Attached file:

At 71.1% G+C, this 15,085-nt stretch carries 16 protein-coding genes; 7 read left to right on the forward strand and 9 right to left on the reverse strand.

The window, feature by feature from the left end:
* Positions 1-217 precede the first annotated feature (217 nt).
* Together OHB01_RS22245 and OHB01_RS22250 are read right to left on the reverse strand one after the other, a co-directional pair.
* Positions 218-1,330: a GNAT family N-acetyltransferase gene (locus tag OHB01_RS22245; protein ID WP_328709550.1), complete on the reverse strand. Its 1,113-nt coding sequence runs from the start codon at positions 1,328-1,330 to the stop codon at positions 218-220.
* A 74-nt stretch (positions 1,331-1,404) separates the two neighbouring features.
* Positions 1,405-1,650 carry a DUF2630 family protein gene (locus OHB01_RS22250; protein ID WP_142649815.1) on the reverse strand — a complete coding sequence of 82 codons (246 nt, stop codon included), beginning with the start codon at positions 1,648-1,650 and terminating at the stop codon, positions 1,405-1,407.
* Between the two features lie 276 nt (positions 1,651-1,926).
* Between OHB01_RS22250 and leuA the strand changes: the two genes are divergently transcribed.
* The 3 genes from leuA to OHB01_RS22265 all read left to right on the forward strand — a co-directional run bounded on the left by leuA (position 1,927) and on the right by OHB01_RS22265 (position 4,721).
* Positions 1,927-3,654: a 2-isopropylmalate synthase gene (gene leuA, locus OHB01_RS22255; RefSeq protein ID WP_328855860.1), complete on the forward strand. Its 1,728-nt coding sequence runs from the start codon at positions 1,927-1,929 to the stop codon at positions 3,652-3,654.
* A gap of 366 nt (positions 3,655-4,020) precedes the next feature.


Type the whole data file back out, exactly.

At 71.1% G+C, this 15,085-nt stretch carries 16 protein-coding genes; 7 read left to right on the forward strand and 9 right to left on the reverse strand.

The window, feature by feature from the left end:
* Positions 1-217 precede the first annotated feature (217 nt).
* Together OHB01_RS22245 and OHB01_RS22250 are read right to left on the reverse strand one after the other, a co-directional pair.
* Positions 218-1,330: a GNAT family N-acetyltransferase gene (locus tag OHB01_RS22245; protein ID WP_328709550.1), complete on the reverse strand. Its 1,113-nt coding sequence runs from the start codon at positions 1,328-1,330 to the stop codon at positions 218-220.
* A 74-nt stretch (positions 1,331-1,404) separates the two neighbouring features.
* Positions 1,405-1,650 carry a DUF2630 family protein gene (locus OHB01_RS22250; protein ID WP_142649815.1) on the reverse strand — a complete coding sequence of 82 codons (246 nt, stop codon included), beginning with the start codon at positions 1,648-1,650 and terminating at the stop codon, positions 1,405-1,407.
* Between the two features lie 276 nt (positions 1,651-1,926).
* Between OHB01_RS22250 and leuA the strand changes: the two genes are divergently transcribed.
* The 3 genes from leuA to OHB01_RS22265 all read left to right on the forward strand — a co-directional run bounded on the left by leuA (position 1,927) and on the right by OHB01_RS22265 (position 4,721).
* Positions 1,927-3,654: a 2-isopropylmalate synthase gene (gene leuA, locus OHB01_RS22255; RefSeq protein ID WP_328855860.1), complete on the forward strand. Its 1,728-nt coding sequence runs from the start codon at positions 1,927-1,929 to the stop codon at positions 3,652-3,654.
* A gap of 366 nt (positions 3,655-4,020) precedes the next feature.